19. Chess: Started in grade school, went to summer camps, played on the chess varsity from grade 4 to first year university, stopped because programming competitions took more training time.
  20. Photography: Started really looking into this a year ago or so. Occasionally take pictures, set up lights, etc.
  21. Event organization: Played around with this with LifeCampToronto and tea/dinner parties. Tend to switch between liking events and going into introvert mode. Like hosting events more than organizing them.
  22. Screen printing: Briefly flirted with the idea of screenprinting, but didn’t go far with it. Bought the kit, didn’t use it for much.
  23. Calligraphy: Toyed with this idea after receiving prettily-inked letters from Quinn. Bought a nib, read some books, haven’t pursued it further.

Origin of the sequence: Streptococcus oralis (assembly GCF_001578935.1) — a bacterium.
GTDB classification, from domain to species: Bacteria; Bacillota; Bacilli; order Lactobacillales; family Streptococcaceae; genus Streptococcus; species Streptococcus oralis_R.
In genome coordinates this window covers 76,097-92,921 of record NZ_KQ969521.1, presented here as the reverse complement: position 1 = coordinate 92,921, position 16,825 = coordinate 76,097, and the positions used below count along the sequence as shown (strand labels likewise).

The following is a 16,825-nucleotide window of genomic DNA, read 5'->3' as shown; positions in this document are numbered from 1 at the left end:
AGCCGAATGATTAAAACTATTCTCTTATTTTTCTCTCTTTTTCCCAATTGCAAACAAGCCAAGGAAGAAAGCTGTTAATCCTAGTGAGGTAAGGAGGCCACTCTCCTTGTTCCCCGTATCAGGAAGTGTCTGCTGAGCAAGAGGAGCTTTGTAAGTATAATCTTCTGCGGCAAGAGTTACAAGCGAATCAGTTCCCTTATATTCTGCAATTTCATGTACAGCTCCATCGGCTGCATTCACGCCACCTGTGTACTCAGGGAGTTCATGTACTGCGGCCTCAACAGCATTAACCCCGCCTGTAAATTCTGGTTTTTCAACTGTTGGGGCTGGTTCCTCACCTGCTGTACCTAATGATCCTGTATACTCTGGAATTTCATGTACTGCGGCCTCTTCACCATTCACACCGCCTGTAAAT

24. Typography: Learned about making fonts, installed the software for making fonts of Linux but haven’t gotten around to actually making one.
  25. System administration: Started in high school, when my computer teacher introduced me to Linux. Still handle little sysad-type tasks for our team.
  26. Web development: Started in high school. Primarily focused on back-end development, although I’m picking up Javascript now.
  27. Languages: Learned Japanese, passed proficiency test. Occasionally pick up snippets of other languages in preparation for trips.
  28. Poi, diabolo, and other street performances: Started when my sister taught me, then went on to learn more about the diabolo, staff, devilsticks, and other things. Helped my sister do some professional gigs with fire poi. Singed my hair once. ;) Hardly do this now (not because of the hair thing, mind you).